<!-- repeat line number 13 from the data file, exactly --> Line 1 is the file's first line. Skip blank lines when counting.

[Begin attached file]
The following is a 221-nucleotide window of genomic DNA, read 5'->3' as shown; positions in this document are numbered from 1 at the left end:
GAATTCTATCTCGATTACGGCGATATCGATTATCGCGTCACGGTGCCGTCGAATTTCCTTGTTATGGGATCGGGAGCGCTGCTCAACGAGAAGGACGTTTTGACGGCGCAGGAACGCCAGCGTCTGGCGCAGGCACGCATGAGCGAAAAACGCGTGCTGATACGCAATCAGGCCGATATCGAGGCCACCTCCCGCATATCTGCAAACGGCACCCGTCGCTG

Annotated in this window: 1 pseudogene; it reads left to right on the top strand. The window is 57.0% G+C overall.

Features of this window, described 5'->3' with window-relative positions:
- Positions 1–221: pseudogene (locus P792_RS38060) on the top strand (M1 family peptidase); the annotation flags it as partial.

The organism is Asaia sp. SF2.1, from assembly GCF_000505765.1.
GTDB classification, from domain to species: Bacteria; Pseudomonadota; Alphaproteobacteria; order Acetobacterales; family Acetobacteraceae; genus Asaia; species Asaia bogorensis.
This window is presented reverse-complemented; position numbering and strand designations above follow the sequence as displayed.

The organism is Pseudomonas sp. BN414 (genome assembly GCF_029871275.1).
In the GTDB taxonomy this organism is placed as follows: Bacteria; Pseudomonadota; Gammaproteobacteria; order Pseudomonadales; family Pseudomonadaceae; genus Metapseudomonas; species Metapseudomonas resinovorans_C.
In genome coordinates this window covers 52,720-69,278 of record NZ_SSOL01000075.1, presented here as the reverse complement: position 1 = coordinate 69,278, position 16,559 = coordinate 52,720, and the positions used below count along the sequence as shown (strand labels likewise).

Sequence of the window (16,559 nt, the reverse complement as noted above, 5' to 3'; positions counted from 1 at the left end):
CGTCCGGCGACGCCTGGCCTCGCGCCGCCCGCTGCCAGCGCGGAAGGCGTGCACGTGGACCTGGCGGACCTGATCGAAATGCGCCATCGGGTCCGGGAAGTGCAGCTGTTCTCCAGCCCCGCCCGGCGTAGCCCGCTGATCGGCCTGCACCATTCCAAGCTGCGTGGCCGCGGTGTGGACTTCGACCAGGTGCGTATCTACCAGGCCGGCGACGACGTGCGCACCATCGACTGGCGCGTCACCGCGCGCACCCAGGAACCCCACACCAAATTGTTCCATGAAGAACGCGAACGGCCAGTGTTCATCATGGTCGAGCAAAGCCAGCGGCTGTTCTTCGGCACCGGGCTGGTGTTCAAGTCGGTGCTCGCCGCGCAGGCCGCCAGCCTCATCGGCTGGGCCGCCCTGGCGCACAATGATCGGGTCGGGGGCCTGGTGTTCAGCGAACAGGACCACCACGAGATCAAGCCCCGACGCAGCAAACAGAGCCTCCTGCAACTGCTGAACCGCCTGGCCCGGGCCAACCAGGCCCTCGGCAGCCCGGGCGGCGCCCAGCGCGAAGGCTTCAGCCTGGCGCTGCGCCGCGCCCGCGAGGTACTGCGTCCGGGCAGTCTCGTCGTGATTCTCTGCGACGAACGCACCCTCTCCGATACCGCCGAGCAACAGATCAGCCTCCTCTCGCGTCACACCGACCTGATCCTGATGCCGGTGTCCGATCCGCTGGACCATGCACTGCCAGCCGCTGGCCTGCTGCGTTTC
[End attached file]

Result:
CGTCCGGCGACGCCTGGCCTCGCGCCGCCCGCTGCCAGCGCGGAAGGCGTGCACGTGGACCTGGCGGACCTGATCGAAATGCGCCATCGGGTCCGGGAAGTGCAGCTGTTCTCCAGCCCCGCCCGGCGTAGCCCGCTGATCGGCCTGCACCATTCCAAGCTGCGTGGCCGCGGTGTGGACTTCGACCAGGTGCGTATCTACCAGGCCGGCGACGACGTGCGCACCATCGACTGGCGCGTCACCGCGCGCACCCAGGAACCCCACACCAAATTGTTCCATGAAGAACGCGAACGGCCAGTGTTCATCATGGTCGAGCAAAGCCAGCGGCTGTTCTTCGGCACCGGGCTGGTGTTCAAGTCGGTGCTCGCCGCGCAGGCCGCCAGCCTCATCGGCTGGGCCGCCCTGGCGCACAATGATCGGGTCGGGGGCCTGGTGTTCAGCGAACAGGACCACCACGAGATCAAGCCCCGACGCAGCAAACAGAGCCTCCTGCAACTGCTGAACCGCCTGGCCCGGGCCAACCAGGCCCTCGGCAGCCCGGGCGGCGCCCAGCGCGAAGGCTTCAGCCTGGCGCTGCGCCGCGCCCGCGAGGTACTGCGTCCGGGCAGTCTCGTCGTGATTCTCTGCGACGAACGCACCCTCTCCGATACCGCCGAGCAACAGATCAGCCTCCTCTCGCGTCACACCGACCTGATCCTGATGCCGGTGTCCGATCCGCTGGACCATGCACTGCCAGCCGCTGGCCTGCTGCGTTTC